Anyway, we survived this short stretch of Sunday drivers unscathed and were quickly plying the back roads of Mt Cotton where small acreages dominate the landscape. Spotting Shetland Ponies and regular became the game until it was time to refuel.

About one kilometre down the road we turned off and entered Bayview Conservation area. I floated the idea that we could ride via single track or via fire road, pointing out that the fire road was probably faster and hence, we would be able to swim sooner. The little voice chose fire road and off we charged!

Only the odd stop for a drink was required. The questions were flowing freely though. "Hey dad, what are those squiggly lines on that tree?" "Hey Dad, did you see that goanna?"

With the layout of the trails, we did have to do some single track to get to our destination. This section of grass trees is, for me, the signature section for Bayview as it is always a bit surreal riding through the Grass Trees while negotiating the narrow single track. Lucy was riding really well and having a ball by this stage!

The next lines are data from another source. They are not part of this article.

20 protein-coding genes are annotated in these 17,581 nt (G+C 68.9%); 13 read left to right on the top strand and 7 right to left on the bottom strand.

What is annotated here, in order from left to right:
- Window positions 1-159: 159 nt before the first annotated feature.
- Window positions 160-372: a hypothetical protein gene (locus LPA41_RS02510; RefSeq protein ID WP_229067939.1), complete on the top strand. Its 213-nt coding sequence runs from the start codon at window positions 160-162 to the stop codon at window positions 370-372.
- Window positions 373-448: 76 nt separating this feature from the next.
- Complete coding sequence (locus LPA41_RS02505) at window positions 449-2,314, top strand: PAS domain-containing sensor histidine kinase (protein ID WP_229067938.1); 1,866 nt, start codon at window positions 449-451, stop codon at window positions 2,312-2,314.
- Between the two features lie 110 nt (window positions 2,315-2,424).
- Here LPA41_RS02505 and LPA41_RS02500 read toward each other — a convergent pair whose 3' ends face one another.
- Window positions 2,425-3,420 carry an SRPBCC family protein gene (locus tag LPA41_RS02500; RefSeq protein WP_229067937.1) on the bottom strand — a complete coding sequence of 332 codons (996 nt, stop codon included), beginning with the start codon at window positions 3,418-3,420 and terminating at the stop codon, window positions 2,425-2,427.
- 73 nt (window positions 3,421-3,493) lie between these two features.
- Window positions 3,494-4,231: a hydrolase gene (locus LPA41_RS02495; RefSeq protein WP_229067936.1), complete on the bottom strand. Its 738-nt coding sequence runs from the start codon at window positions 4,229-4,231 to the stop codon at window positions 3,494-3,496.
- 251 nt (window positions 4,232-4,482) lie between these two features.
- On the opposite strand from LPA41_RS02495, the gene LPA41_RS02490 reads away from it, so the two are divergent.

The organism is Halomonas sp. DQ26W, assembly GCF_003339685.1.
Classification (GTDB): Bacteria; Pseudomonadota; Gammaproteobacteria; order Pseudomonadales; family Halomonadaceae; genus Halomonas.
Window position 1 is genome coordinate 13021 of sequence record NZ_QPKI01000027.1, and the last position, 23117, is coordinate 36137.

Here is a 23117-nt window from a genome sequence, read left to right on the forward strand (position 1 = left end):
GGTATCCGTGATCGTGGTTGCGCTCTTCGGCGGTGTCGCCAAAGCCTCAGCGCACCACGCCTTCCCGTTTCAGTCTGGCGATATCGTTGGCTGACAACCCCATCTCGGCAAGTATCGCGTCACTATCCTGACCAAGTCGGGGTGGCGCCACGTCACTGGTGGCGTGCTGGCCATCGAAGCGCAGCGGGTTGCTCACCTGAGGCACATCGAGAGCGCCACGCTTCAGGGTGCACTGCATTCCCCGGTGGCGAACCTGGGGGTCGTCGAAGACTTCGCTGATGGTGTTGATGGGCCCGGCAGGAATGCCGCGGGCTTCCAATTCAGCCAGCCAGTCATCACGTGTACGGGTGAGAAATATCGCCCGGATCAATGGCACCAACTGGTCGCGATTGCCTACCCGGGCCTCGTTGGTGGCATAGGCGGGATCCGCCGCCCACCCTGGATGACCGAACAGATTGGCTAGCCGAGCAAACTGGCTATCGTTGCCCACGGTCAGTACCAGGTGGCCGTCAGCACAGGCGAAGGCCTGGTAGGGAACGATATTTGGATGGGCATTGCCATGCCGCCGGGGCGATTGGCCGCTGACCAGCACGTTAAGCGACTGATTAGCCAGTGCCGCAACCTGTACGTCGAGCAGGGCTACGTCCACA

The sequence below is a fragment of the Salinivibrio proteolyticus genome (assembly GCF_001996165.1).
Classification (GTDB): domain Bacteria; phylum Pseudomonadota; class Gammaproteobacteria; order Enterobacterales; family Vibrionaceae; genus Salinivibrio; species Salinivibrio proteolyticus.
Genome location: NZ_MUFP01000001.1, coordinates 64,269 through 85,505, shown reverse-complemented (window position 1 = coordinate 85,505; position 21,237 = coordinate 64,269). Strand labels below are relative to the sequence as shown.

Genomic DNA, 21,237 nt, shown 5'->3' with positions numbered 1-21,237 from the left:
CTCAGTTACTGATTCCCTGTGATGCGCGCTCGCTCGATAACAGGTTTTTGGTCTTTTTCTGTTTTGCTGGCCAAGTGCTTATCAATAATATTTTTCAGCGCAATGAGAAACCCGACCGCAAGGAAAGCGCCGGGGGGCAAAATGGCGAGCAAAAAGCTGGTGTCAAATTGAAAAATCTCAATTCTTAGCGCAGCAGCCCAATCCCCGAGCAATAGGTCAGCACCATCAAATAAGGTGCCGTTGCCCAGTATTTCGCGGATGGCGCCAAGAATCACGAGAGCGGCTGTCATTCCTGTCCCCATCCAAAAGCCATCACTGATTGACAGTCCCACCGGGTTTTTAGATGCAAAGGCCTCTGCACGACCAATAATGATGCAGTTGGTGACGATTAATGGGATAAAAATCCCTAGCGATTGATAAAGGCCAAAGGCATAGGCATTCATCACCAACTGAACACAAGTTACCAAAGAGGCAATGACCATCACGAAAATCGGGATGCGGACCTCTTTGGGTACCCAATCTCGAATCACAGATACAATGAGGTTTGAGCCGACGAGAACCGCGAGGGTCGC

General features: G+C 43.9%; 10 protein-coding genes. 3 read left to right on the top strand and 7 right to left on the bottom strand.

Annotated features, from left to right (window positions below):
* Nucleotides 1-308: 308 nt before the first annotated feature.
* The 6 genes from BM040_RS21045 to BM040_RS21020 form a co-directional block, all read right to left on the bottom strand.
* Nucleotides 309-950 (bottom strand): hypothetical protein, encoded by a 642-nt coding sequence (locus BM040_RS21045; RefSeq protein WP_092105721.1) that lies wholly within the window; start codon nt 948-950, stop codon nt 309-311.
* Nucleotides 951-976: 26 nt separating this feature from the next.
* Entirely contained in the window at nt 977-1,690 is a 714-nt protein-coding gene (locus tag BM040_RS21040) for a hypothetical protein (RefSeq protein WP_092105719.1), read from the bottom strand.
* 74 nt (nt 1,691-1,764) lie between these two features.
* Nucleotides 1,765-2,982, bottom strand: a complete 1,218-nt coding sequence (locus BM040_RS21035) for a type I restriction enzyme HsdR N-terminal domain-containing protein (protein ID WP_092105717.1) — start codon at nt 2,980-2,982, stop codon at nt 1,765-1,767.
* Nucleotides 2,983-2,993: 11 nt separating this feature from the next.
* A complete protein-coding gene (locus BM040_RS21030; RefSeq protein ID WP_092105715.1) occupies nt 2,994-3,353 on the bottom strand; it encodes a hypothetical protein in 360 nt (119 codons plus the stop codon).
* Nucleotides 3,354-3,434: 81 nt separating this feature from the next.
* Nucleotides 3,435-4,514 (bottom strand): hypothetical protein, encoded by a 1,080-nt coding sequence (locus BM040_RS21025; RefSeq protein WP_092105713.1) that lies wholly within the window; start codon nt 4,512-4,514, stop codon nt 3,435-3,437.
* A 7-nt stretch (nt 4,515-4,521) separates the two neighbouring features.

The only negative squeaks emanated when we were tackling some prolonged climbs and our speed was quite slow. The main area of concern wasn't that she was getting tired. It was that she was missing out on swimming time! So, a helping "dad hand" on her back through the climb raised the speed to adequately stifle these squeaks. It also raised my heart rate somewhat!

Passing by the chicken farm at the end of Days Road raised some choice nine year old comments that I will not repeat here! I must admit, the battery sheds do stink and the hot air that is being exhausted from the sheds isn't exactly the wafting of a gentle summer breeze. It must be as hot as hades in there for those poor chickens....

Out via Days Road and our little ride was almost at an end. Just a few kilometres of blacktop separated us from our post ride catch-up and swim.

I was very proud of my little girl's performance throughout the ride. She didn't really grizzle and was happy to be out on her bike, riding through the bush on a warm March afternoon. Stats wern't important either, but she did ride 17 kilometres with 300 metres of climbing on a warm, humid day.